The practice of architecture in the postindustrial city is both a difficult and an essential task, given the conversion of the public realm into an alien and endless world of ambient images.¹ Through a brief examination of literary works by Bruno Schulz and André Breton, and the architecture of Aldo Rossi, this essay discusses the role that fiction and, hence, narrative can play in the redefinition of the contemporary city. To frame this inquiry, I will propose that there exists a hidden fictional and dialectical counterpart to the real city. This suggests the often overlooked role that narrative plays in...

  8. Instrumentality and the Organic Assistance of Looms
    (pp. 123-142)
    Indra Kagis McEwen

    The critique of modernism that so preoccupies contemporary architectural discourse has entailed a fundamental re-interpretation of the history of Western architecture. The critique and the re-interpretation together have led to the discovery that architecture, initially and throughout most of its history, was understood as anything but a functional or formalist undertaking. It was found that until very recently,allarchitecture - not only (albeit especially) that of church or temple buildings - was essentially religious, inasmuch as it confounded the immanent and the transcendent in built, corporeal reality. Architecture was like the human body itself, which - as Vitruvius demonstrated...

  9. Space and Image in Andrei Tarkovsky’s Nostalgia: Notes on a Phenomenology of Architecture in Cinema
    (pp. 143-166)
    Juhani Pallasmaa

    “Poets and painters are born phenomenologists,” wrote J.H. van den Berg.¹ A phenomenological approach to the artist implies a pure looking at the essence of things, unburdened by convention or intellectualized explanation. When a writer, a painter, or a film director presents a scene, he or she must define a setting for the act. But creating a place is the primal act of architecture, and consequently these artists unknowingly perform the task of an architect. Unaware of the professional rules of the discipline, they approach the mental dimensions of architectural experience and, hence, reveal the phenomenological basis of the art...

  10. The Momentary Modern Magic of the Panorama
    (pp. 167-188)
    Stephen Parcell

    Representation presumes an analogy between two things - betweenthisandthat. Sometimes,this is nearandthat isfar. Sometimes,thisis drawn andthatis built. InNotre Dame de Paris,Victor Hugo warned, retrospectively,thiswill killthat.

    Since the Renaissance, perspective has been dedicated to makingthisappear to bethat.A perspective offers a virtual space that one can imagine inhabiting, while the edges of the perspectival image mark a boundary that continues to distinguishthisfromthat.However, the nineteenth-century panorama (known as “cyclorama” in the United States) sought to disguise that boundary and...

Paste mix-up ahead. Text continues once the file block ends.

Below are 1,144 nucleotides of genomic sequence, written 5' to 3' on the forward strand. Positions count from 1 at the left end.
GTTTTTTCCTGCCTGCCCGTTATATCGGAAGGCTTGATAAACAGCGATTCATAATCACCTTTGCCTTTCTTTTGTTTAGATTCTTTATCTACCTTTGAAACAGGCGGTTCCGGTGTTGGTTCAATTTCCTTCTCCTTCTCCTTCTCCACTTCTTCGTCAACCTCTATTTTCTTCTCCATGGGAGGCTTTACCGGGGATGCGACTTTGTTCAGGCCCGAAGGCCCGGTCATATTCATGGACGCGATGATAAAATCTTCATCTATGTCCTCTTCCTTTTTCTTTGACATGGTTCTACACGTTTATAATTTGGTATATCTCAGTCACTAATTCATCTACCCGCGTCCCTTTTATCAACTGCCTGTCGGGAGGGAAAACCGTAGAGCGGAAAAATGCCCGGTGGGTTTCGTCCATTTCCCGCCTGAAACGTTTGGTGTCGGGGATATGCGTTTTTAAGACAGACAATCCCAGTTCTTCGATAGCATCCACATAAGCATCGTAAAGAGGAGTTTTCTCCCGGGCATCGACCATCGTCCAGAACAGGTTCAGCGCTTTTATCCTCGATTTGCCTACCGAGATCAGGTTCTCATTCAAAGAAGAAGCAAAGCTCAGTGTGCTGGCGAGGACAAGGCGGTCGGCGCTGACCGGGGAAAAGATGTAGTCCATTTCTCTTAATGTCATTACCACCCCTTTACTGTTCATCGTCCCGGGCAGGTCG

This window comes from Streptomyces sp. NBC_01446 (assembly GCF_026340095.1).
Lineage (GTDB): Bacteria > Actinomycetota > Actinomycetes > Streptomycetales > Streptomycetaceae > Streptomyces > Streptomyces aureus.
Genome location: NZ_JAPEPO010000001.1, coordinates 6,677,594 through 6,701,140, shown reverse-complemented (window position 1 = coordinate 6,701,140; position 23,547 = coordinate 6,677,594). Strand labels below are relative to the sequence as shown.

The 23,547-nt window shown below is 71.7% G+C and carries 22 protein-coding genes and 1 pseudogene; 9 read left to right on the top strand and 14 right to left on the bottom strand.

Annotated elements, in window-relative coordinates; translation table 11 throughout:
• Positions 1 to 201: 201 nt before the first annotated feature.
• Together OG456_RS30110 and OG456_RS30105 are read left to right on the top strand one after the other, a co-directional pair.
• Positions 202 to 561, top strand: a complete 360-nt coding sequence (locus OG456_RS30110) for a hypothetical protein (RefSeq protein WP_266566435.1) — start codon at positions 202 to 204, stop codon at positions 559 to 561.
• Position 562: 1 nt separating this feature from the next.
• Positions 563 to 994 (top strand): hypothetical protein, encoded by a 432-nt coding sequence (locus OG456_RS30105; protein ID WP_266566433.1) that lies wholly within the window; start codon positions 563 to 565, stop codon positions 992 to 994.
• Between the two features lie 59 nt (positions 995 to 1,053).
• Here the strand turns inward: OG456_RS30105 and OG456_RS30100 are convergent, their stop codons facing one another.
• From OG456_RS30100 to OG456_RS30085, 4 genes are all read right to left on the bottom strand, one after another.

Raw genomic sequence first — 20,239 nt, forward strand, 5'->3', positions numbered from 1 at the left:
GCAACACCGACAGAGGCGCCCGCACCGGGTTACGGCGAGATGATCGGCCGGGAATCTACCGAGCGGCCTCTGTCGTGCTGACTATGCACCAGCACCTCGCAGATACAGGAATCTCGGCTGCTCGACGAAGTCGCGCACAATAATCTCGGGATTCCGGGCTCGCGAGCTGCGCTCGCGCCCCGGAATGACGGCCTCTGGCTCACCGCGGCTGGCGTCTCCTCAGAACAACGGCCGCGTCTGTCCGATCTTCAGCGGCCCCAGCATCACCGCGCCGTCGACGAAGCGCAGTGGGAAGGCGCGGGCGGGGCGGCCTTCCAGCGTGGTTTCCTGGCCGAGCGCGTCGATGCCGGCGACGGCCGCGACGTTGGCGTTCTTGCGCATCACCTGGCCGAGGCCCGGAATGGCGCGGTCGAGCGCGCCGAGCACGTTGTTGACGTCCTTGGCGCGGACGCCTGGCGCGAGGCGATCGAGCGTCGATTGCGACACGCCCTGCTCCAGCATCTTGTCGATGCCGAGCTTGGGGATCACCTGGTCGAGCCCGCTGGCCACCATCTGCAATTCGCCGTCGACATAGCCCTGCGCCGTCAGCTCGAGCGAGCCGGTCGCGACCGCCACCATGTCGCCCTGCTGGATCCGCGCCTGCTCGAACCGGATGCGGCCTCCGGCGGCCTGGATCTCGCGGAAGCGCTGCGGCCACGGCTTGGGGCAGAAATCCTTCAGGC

11. The Building of a Horizon
    (pp. 189-216)
    Louise Pelletier

    A total eclipse of the sun had been predicted in Mexico City, and I awaited the event with childish excitement. The previous day, I had climbed the Pyramid of the Sun at Teotihuacan to watch a descendant of the Aztecs re-enact an ancient ritual, and that seemed a fitting prelude to what must have seemed, five centuries earlier, a portentous event. A few minutes before daylight began to fade, I climbed to the roof to watch the transformation of the city. The sky was obscured by clouds and by a thick smog that bleached out everything. Imperceptibly, the light grew...

  12. Anaesthetic Induction: An Excursion into the World of Visual Indifference
    (pp. 217-272)
    Natalija Subotincic

    This project is primarily an interpretation of Marcel Duchamp’s works. More specifically, my investigations engage his writings on perspective and the fourth dimension through an examination of his two major projects. The first isThe Bride Stripped Bare By Her Bachelors, Even..., also known asThe Large Glass.This piece, begun in 1915, was intentionally left incomplete in 1923. To accompany it, Duchamp wrote a text calledThe Green Box,dated 1934.¹ The second project isEtant Donnes: i° La chute d’eau, 2° Le gas d’eclairage... (translated asGiven: i° The waterfall, 2° The illuminating gas...). Duchamp worked...

  13. About the Authors
    (pp. 273-277)